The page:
Monday, May 24, 2010


Release Date: December 2009

Starring: John Krasinski and Maya Rudolph, with brief appearances by Catherine O’Hara, Jeff Daniels, Allison Janney and Maggie Gyllenhaal

Screenwriters: Dave Eggers and Vendela Vida

Pitch: Expecting their first baby, a couple contemplates how their lives will change and searches for the right place to call home.

Rating: *** ½

What works: This began with a crisp screenplay and was only enhanced by strong performances by the leads and the supporting actors who pop up during different legs of the journey. It is the acting, more than the writing, that ultimately stands out. What a compliment to Eggers and Vida! Krasinski is geeky good as Burt and Rudolph blew me away with a seemingly effortless performance as Verona. She delivered her lines so naturally I felt her character was real and I was just listening in. O’Hara chews up her brief part as Burt’s mother. I’ve never been a fan of Allison Janney, but she had a delectable part, over the top yet realistic. We all know women like this who have no boundaries with what they say and do. (I’m hoping Janney gets more comedic roles.) Gyllenhaal had a tricky part as a grating Mother Earth character, yet she pulled it off. Again, it’s a sign of good writing that the quirky roles work so well.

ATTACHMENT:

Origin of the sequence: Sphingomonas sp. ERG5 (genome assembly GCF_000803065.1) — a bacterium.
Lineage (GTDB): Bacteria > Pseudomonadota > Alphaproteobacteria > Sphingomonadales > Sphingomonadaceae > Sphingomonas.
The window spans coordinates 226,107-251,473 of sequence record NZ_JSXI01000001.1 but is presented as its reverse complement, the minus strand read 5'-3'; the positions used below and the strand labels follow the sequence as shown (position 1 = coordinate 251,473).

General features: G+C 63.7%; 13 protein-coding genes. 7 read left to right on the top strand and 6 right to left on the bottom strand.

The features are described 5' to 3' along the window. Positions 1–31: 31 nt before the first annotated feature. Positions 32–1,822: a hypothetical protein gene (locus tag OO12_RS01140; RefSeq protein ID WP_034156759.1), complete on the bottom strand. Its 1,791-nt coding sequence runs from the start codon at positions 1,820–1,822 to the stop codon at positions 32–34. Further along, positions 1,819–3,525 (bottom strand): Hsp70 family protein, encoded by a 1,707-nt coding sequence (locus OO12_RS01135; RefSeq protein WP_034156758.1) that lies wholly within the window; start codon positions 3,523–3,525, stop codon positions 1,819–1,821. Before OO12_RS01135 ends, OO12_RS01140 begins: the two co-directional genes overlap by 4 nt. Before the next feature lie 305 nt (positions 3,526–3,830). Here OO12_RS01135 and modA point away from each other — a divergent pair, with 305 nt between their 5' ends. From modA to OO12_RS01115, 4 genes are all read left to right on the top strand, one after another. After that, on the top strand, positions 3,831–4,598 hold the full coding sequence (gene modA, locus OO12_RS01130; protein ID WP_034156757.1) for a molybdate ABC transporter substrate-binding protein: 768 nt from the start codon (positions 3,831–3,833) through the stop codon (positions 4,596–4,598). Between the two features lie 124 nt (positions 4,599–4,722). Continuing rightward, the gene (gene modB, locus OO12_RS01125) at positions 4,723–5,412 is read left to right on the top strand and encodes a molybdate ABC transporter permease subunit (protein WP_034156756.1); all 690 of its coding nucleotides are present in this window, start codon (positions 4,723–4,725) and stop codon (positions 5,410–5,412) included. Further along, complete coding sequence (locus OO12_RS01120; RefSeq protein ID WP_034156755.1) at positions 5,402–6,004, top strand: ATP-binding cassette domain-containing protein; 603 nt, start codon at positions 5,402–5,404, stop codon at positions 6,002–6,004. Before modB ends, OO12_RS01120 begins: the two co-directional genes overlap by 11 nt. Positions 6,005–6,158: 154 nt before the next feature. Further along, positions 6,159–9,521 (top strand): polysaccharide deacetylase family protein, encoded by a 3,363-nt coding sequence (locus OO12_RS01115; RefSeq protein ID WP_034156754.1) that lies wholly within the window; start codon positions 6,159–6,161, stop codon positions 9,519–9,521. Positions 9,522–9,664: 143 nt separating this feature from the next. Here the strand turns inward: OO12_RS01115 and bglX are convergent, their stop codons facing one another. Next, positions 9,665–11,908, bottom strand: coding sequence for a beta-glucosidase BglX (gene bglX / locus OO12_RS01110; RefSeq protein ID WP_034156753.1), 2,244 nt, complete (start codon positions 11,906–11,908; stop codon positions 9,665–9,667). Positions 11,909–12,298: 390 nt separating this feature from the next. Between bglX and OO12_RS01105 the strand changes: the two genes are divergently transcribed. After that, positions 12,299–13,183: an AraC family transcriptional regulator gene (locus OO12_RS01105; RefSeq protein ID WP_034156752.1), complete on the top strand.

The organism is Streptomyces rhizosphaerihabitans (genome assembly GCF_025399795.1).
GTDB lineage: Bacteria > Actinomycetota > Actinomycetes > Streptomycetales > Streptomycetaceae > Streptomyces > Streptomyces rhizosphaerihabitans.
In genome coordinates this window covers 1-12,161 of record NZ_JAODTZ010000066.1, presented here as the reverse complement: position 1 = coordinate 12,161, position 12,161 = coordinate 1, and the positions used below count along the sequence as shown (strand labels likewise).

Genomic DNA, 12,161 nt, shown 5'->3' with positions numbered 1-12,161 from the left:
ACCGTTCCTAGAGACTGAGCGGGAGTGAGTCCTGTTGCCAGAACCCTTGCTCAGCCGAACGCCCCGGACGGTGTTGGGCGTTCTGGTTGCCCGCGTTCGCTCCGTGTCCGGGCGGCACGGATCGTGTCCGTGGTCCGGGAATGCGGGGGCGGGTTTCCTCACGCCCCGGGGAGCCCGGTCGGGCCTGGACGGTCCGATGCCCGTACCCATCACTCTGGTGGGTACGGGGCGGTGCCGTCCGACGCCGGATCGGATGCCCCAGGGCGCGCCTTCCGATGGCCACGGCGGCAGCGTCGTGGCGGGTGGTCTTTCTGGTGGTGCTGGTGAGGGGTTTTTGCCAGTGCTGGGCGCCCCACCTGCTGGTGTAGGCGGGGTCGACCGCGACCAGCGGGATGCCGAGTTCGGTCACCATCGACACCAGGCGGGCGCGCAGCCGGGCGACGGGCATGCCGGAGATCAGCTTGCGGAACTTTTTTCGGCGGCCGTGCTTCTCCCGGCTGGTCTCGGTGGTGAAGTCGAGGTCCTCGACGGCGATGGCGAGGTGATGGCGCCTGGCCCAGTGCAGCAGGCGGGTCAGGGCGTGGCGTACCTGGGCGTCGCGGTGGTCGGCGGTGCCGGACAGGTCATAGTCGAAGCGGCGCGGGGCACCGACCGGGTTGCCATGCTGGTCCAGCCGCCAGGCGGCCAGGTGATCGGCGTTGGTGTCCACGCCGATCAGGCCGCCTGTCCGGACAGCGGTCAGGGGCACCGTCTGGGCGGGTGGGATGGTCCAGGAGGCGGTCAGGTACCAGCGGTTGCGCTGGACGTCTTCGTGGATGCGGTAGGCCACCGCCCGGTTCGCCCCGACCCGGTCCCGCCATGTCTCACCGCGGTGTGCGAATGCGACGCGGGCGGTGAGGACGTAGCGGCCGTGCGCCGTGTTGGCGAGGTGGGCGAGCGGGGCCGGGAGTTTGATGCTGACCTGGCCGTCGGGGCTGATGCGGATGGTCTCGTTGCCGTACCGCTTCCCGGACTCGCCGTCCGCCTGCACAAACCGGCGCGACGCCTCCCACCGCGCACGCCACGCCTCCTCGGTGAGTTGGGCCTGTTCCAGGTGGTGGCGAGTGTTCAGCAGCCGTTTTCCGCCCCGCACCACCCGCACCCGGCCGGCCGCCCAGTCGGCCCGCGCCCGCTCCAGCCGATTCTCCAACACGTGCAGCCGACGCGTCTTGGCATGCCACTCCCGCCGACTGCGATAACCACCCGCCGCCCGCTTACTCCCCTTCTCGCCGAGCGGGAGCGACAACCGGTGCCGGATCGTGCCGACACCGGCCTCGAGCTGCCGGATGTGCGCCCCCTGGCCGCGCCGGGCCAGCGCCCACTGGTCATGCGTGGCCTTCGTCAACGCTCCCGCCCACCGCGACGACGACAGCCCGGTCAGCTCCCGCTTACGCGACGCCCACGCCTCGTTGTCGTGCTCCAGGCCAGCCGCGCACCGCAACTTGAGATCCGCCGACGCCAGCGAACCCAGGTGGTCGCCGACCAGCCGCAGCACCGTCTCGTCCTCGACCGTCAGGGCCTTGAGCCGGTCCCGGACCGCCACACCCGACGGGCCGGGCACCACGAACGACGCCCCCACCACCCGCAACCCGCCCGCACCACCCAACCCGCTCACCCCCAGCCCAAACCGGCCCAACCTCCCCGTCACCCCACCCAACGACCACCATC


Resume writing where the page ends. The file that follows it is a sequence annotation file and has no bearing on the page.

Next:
The natural dialog between Burt and Verona is lovely. He’s naïve and she is guarded. She accepts him for the odd duck he is. They came across as more defined, more real than what you see in most rom-coms of today. I’d put the film right up there with “(500) Days of Summer” and “Flirting with Disaster”.

As a film that begins with an unorthodox discovery that Verona is pregnant and focuses on a time when she is six months pregnant, I was relieved that the film ended without Verona giving birth. We’ve seen so many delivery scenes. This movie is not really about the baby. The pregnancy is a catalyst to get Burt and Verona to examine what they’ve (not) accomplished and to look ahead.

Where it fumbles: It’s tricky to have the movie switch to so many locations (original home, Phoenix, Tucson, Madison, Montreal, Miami), with all characters other than Burt and Verona only appearing in a single leg of the couple’s journey in search of a new place to call home. Each new location comes off as a separate vignette and this makes the film uneven. You can’t have each leg equally strong. The fact that the strongest scenes are the opening ones with O’Hara and Janney hurts the pacing as well. Rather than building momentum, there is a feeling of fizzle midway. To be clear, Burt and Verona never lose their appeal; it’s just that the supporting character storylines don’t snap like the early scenes.

Still, it’s a movie well worth seeing. I’m left scratching my head as to why the film only grossed $9.5 million at the box office. While not blockbuster fare, its earnings should have been + $25 mill. Sad when you think that “The Proposal” earned $163 million and even “Did You Hear about the Morgans?” grossed $29 million.

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